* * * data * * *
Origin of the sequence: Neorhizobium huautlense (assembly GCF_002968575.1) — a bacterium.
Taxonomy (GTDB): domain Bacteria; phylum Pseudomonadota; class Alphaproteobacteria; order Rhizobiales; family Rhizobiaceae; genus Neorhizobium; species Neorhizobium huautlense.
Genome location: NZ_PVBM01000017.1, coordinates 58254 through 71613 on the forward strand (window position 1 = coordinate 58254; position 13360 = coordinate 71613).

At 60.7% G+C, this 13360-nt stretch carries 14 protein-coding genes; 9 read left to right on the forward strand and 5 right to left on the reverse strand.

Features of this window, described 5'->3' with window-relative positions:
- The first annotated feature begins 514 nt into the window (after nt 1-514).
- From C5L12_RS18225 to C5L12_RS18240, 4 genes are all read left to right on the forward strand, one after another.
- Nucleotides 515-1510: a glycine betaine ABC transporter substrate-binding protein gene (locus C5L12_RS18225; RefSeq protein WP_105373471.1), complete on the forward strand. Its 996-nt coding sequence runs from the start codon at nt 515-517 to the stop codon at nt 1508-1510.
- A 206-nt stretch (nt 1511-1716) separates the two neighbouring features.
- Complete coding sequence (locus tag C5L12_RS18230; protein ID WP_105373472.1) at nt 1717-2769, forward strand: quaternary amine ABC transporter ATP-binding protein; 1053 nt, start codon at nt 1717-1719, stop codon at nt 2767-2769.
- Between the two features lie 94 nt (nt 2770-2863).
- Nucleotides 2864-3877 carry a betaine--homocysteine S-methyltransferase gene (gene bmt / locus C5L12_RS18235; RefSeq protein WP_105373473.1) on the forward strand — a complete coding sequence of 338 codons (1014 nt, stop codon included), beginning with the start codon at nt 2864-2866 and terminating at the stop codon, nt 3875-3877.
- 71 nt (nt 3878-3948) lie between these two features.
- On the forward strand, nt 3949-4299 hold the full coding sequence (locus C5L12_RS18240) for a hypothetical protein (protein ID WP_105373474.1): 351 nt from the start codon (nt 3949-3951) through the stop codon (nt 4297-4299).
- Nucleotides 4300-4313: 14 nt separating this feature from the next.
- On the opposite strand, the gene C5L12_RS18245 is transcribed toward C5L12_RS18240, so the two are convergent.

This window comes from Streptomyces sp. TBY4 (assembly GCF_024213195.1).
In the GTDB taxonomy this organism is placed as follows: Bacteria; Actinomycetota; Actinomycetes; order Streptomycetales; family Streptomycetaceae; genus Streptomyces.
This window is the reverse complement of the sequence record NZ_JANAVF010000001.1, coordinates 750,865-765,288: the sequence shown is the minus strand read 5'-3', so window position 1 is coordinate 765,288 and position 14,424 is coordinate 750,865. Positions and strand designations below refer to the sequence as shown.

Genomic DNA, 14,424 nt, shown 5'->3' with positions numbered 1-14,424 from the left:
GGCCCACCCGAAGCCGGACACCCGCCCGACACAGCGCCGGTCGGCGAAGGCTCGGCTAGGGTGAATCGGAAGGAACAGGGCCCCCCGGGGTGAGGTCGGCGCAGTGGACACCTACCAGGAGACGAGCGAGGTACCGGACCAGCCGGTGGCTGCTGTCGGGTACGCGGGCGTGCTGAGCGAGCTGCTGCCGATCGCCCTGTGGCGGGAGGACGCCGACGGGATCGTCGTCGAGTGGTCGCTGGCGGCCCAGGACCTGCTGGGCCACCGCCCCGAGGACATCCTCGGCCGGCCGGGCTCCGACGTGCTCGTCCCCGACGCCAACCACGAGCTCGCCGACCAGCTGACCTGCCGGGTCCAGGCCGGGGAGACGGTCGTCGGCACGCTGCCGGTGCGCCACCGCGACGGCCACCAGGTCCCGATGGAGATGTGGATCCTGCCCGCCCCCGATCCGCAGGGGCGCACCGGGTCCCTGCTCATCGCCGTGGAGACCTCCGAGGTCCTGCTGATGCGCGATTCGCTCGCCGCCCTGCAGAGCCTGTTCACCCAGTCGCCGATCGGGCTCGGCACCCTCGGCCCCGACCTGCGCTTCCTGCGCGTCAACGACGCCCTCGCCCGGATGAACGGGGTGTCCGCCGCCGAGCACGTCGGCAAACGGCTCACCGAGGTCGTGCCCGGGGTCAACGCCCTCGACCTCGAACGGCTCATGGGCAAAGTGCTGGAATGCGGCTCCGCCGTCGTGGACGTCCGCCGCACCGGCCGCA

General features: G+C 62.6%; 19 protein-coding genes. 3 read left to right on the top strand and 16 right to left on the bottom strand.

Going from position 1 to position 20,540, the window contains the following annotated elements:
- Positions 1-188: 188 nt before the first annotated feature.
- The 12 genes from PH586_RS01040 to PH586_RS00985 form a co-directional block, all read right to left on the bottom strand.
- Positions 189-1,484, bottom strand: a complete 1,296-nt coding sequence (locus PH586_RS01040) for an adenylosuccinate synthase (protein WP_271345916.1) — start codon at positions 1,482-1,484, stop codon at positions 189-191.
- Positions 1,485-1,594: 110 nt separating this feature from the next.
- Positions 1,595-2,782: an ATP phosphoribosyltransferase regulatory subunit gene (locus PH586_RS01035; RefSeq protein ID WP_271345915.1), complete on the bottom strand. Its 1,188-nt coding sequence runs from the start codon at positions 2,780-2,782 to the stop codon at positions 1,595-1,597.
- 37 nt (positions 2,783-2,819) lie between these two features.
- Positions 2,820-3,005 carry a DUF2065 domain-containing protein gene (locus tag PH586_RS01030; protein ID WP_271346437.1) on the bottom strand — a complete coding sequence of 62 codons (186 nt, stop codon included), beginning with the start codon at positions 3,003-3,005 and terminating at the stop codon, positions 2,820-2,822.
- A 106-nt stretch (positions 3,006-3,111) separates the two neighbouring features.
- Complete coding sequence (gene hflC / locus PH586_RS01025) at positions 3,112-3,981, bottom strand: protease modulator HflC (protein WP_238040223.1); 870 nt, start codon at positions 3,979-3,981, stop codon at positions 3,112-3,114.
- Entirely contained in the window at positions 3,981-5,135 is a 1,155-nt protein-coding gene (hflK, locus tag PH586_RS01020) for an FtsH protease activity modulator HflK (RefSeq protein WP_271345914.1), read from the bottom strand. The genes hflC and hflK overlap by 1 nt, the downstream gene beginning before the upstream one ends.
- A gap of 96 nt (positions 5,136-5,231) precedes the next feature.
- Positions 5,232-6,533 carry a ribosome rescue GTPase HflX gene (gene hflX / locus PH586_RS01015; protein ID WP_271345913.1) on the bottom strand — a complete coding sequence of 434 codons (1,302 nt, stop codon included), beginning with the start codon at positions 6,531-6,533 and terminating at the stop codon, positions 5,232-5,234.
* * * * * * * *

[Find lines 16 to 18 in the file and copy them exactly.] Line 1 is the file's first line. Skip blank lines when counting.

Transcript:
- On the opposite strand, the gene C5L12_RS18245 is transcribed toward C5L12_RS18240, so the two are convergent.

This window comes from Streptomyces sp. TBY4 (assembly GCF_024213195.1).
In the GTDB taxonomy this organism is placed as follows: Bacteria; Actinomycetota; Actinomycetes; order Streptomycetales; family Streptomycetaceae; genus Streptomyces.